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Following a divorce, the parties generally hope that their lives go back to normal and free from disputes with ex-spouses. Notwithstanding these aspirations, post-judgment disputes often arise concerning custody, visitation, maintenance, and child support. These disputes often arise for several reasons.
- Enforcement Proceedings: When one spouse fails to comply with the terms of a settlement agreement or judgment, the other spouse can file an enforcement motion seeking, among other things, specific performance (an order directing compliance with the judgment), contempt, a money judgment, and counsel fees. When a party defaults on child support obligations, the custodial parent can also seek a garnishment and even the suspension of the payor's driver's license.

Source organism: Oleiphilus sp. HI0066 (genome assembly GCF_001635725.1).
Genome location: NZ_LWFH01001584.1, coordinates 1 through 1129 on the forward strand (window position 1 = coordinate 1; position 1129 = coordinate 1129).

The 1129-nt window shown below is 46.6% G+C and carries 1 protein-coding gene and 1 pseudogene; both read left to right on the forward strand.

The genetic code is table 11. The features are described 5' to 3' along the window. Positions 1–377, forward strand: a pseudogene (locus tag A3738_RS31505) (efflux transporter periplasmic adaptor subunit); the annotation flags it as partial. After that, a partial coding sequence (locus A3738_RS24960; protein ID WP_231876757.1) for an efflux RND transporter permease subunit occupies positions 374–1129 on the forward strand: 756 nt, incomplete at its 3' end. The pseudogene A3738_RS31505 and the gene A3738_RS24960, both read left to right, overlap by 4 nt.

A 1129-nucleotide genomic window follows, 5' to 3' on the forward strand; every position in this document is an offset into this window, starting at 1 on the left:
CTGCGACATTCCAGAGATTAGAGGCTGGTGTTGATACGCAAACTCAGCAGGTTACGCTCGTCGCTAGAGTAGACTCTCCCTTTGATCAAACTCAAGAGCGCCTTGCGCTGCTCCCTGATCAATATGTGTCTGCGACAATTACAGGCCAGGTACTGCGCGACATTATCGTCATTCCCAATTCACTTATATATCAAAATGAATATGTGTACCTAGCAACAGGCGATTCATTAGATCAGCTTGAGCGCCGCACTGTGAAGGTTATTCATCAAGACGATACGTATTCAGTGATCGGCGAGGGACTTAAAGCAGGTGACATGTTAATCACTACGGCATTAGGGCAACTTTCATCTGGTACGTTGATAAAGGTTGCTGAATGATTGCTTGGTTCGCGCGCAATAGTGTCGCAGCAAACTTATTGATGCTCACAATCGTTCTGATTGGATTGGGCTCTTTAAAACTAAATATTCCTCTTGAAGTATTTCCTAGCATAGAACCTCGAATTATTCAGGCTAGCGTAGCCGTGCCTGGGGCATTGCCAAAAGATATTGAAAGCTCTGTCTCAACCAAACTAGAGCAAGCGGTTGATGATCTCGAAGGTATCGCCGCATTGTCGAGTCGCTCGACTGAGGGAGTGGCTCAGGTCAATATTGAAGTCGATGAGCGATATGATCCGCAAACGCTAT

- Modification Proceedings: Following entry of a judgment of divorce, either party can seek to modify the custody, maintenance, or child support provisions based upon a change in circumstances (equitable distribution provisions are generally not subject to post-judgment modification). Specifically, custody orders can be modified based upon a substantial change in circumstances, and evidence that the proposed modification is in the child’s best interest. Similarly, maintenance and child support orders are subject to modification based upon a substantial change in circumstances, including dramatic increases or decreases in either party’s income. Under some circumstances, child support orders may be automatically adjusted after the passage of three years, or a 15% change in either party’s income (some parties waive these grounds for modification in settlement agreements).
Having represented parties in enforcement and modification proceedings, Andrew T. Coyle is prepared to represent you in any post-judgment dispute.